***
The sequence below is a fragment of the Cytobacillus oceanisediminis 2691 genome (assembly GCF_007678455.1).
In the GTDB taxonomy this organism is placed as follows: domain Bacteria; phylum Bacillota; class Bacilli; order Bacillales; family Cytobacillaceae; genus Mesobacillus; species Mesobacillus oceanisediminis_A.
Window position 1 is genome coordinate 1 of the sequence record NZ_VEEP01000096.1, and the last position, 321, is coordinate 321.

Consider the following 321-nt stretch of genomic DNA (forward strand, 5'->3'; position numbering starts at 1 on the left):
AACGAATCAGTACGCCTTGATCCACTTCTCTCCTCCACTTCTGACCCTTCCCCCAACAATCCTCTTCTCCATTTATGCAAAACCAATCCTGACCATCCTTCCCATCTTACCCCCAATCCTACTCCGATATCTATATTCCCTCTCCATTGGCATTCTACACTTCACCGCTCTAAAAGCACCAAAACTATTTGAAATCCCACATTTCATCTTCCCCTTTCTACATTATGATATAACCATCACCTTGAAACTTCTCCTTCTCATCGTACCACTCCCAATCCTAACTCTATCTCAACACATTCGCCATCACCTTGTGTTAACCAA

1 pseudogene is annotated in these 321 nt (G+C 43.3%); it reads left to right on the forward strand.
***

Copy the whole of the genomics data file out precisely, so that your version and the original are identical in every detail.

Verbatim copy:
The sequence below is a fragment of the Cytobacillus oceanisediminis 2691 genome (assembly GCF_007678455.1).
In the GTDB taxonomy this organism is placed as follows: domain Bacteria; phylum Bacillota; class Bacilli; order Bacillales; family Cytobacillaceae; genus Mesobacillus; species Mesobacillus oceanisediminis_A.
Window position 1 is genome coordinate 1 of the sequence record NZ_VEEP01000096.1, and the last position, 321, is coordinate 321.

Consider the following 321-nt stretch of genomic DNA (forward strand, 5'->3'; position numbering starts at 1 on the left):
AACGAATCAGTACGCCTTGATCCACTTCTCTCCTCCACTTCTGACCCTTCCCCCAACAATCCTCTTCTCCATTTATGCAAAACCAATCCTGACCATCCTTCCCATCTTACCCCCAATCCTACTCCGATATCTATATTCCCTCTCCATTGGCATTCTACACTTCACCGCTCTAAAAGCACCAAAACTATTTGAAATCCCACATTTCATCTTCCCCTTTCTACATTATGATATAACCATCACCTTGAAACTTCTCCTTCTCATCGTACCACTCCCAATCCTAACTCTATCTCAACACATTCGCCATCACCTTGTGTTAACCAA

1 pseudogene is annotated in these 321 nt (G+C 43.3%); it reads left to right on the forward strand.